X-Ray fluorescence (XRL) was measured on the CWL15 and ML15EBC cores to determine the geochemistry and elemental makeup of the lake sediment cores pulled from both lakes (Linkenbinder et al., 2014). Measurements of the LOI residual sediment were taken using a handheld Olympus Delta scanner on the residual dried sediment yielded from LOI analysis at 2-cm intervals and at higher resolutions in locations of interest. The sediment was homogenized by grinding the sediment using an agate mortar and pestle and packed into p-XRL sample holders and covered with a 4 micron ultralene window film for measurement. XRL measurements were run in both soil and geochemistry (yielding averages of three measurement) modes. Geochemistry data was consolidated and visualized using C2 software to determine trends in composition with regards to the locations of the disturbance event layers.
Particle Size Analysis
Particle size distributions (PSD) were determined on 1 cm3 of sediment at 2 cm intervals, and at finer 1-cm intervals for areas of disturbance layer interest. Samples were treated with hydrogen peroxide (30%) for 24 hours to oxidize organics and then deflocculated with heating treatments and distilled water at 70C as per Gray el al. 2010. Treated sediment was transferred to scintillation vials and combined with sodium hexametaphosphate for transportation. Samples were analyzed at Dr. Andrew Grays lab at the University of California Riverside Environmental Science Lab using a Beckman-Coulter (LS-13-320) Grain Size Analyzer. The resulting PSDs were used to describe the distribution of grain sizes throughout the CWL15 and ML15EBC cores. The ML131A cores areas of visual interest for particle size analysis focused around previously noted disturbances as per Del Piorie, 2015.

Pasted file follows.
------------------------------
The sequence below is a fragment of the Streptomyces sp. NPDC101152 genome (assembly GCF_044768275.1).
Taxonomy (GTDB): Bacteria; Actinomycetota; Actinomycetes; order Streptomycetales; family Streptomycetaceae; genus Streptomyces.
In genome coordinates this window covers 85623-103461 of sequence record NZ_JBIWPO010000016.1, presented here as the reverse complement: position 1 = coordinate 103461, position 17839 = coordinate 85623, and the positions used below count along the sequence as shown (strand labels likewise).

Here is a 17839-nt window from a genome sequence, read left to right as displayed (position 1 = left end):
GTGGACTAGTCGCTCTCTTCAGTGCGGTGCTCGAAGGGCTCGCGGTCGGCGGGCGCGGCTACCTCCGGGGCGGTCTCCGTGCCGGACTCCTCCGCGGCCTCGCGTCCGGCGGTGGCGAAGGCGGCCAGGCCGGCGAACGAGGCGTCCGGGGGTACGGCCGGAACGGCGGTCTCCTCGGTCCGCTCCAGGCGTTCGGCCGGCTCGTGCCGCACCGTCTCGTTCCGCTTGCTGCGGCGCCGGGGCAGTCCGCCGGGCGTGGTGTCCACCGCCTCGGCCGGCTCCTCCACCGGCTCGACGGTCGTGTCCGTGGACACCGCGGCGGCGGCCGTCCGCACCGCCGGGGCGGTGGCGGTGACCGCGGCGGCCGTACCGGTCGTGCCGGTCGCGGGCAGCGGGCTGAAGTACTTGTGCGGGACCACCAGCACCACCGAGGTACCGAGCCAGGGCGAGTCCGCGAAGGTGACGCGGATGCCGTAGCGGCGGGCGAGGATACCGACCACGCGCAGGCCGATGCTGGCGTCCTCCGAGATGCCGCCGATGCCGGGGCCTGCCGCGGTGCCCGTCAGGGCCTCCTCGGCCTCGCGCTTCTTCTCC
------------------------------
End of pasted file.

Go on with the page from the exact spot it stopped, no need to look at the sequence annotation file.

Element concentrations derived through XRF are used to infer relationships between lake sediments and the surrounding geological environment. A ratio of rubidium (Rb) to strontium (Sr) was used to identify disturbed allochthonous material from gradual autochthonous sediments produced within the lake. A higher ratio suggests sediments that have been chemically weathered (Jin et al., 2001; Jin el al., 2006). Lower ratio values infer sediment of more detrital nature brought down by mass wasting events. Ratios were calculated as Rb/Sr. Autochthonous sediments were interpreted as consistently higher ratio values (>0.42.) Allochthonous sediments were distinguished by the presence of lower ratio values (<0.42). This threshold was determined through a combination of observations in data where decreases in ratios correspond with dark coarse grained layers within the cores and values utilized within current literature (Vasskog et al., 2011).
Particle Size Analysis